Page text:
His reception immediately explained that he was known to Mrs. Bretton. She recognised him; she greeted him, and yet she was ﬂuttered, surprised, taken unawares. Her look and manner were even expostulatory; and in reply to these, rather than her words, he said,—"I could not help it, madam: I found it impossible to leave the country without seeing with my own eyes how she settled.""But you will unsettle her."
"I hope not. And how is papa's little Polly?"
This question he addressed to Paulina, as he sat down and placed her gently on the ground before him.
"How is Polly's papa?" was the reply, as she leaned on his knee, and gazed up into his face.
It was not a noisy, not a wordy scene: for that I was
thankful; but it was a scene of feeling too brimful, and which, because the cup did not foam up high or furiously overﬂow, only oppressed one the more. On all occasions of vehement, unrestrained expansion, a sense of disdain or ridicule comes
to the weary spectator's relief; whereas I have ever felt most burdensome that sort of sensibility which bends of its own will, a giant slave under the sway of good sense.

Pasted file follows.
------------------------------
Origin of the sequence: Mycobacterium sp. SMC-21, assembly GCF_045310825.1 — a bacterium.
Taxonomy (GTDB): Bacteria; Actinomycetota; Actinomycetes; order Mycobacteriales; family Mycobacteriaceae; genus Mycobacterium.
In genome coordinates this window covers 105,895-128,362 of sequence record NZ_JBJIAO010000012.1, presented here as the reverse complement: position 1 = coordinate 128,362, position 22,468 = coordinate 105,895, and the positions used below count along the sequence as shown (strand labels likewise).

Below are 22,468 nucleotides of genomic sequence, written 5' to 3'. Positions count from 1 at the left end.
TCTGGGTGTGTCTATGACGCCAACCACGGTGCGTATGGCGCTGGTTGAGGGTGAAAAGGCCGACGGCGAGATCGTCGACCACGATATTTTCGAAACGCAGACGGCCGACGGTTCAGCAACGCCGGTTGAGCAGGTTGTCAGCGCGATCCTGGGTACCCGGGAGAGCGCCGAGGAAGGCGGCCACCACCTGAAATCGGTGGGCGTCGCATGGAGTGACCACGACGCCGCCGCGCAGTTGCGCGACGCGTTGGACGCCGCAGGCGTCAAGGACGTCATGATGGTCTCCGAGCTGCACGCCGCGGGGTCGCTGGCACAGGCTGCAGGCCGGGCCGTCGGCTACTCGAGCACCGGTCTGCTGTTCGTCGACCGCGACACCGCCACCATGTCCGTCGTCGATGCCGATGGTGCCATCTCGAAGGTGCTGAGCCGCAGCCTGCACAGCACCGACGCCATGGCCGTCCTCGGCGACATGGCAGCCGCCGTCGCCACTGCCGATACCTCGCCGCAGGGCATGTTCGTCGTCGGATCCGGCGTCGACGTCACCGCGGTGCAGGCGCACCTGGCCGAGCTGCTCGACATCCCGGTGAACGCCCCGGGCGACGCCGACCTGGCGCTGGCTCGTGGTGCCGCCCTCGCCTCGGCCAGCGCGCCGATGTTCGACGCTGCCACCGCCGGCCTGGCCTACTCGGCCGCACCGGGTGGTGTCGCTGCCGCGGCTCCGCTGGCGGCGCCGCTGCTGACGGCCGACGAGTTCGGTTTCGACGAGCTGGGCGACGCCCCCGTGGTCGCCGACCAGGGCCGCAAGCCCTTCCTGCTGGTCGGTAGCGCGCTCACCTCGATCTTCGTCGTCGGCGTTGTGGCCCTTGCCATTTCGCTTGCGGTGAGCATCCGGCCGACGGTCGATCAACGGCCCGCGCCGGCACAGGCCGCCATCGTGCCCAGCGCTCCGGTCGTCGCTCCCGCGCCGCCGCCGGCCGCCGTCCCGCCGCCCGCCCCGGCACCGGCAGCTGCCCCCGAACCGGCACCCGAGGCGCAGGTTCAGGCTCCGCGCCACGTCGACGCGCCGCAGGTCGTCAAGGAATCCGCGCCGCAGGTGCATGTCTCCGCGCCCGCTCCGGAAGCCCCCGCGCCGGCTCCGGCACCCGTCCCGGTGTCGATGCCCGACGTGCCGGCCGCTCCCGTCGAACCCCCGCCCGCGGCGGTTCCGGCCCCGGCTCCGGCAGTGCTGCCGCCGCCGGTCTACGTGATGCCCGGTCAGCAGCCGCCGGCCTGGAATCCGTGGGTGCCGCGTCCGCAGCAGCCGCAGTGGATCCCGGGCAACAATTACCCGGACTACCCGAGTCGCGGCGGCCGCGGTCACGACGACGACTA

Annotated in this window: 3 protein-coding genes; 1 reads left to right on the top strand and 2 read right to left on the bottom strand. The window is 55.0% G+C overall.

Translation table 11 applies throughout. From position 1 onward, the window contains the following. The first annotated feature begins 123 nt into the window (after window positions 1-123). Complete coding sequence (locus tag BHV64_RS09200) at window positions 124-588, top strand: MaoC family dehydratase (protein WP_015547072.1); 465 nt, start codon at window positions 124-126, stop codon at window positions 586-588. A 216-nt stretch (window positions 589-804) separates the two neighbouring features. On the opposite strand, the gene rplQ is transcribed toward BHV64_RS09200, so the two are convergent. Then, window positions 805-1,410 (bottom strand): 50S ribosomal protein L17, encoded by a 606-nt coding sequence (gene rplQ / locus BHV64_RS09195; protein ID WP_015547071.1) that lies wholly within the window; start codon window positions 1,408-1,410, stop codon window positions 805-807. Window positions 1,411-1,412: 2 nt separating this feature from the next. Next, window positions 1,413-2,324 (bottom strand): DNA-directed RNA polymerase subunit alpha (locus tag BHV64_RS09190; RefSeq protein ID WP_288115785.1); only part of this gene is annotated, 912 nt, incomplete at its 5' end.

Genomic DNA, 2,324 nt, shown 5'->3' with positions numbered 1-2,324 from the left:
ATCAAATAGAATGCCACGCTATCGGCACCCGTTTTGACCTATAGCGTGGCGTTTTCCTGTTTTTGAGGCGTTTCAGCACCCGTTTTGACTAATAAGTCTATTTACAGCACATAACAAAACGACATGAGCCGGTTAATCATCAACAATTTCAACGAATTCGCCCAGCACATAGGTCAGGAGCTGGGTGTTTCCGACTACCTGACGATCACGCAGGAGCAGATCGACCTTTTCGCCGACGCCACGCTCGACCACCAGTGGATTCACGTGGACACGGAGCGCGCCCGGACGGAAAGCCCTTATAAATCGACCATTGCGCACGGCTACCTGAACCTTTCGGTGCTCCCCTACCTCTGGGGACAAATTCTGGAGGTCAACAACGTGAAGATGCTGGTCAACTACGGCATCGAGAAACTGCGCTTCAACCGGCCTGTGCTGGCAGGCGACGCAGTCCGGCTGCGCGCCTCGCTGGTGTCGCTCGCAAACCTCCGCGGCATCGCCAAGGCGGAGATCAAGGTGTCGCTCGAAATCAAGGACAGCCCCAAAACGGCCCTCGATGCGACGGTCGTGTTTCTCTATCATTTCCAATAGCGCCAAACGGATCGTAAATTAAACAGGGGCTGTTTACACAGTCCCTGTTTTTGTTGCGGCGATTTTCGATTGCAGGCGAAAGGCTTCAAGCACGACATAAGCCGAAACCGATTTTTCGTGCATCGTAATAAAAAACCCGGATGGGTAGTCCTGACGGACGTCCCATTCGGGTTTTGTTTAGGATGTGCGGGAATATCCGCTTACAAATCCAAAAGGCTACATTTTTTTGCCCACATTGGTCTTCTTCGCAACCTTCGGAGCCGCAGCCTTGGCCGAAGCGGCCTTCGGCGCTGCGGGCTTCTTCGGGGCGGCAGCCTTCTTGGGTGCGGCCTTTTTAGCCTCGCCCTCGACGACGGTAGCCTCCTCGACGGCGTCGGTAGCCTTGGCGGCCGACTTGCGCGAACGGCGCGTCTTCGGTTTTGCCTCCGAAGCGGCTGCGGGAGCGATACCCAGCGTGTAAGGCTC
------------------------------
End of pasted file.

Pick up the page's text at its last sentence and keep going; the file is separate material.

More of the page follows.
Mr. Home was a stern-featured—perhaps I should rather say, a hard-featured man: his forehead was knotty, and his cheekbones were marked and prominent. The character of his face was quite Scotch; but there was feeling in his eye, and emotion in his now agitated countenance. His northern accent in speaking harmonised with his physiognomy. He was at once proud-looking and homely-looking. He laid his hand on the child's uplifted head. She said—"Kiss Polly."
He kissed her. I wished she would utter some hysterical cry, so that I might get relief and be at ease. She made wonderfully little noise: she seemed to have got what she wanted—all she wanted, and to be in a trance of content. Neither in mien nor in features was this creature like her sire, and yet she was of his strain: her mind had been ﬁlled from his, as the cup from the ﬂagon.
QUESTION 1 OF 11
Over the course of the passage, the main focus shifts from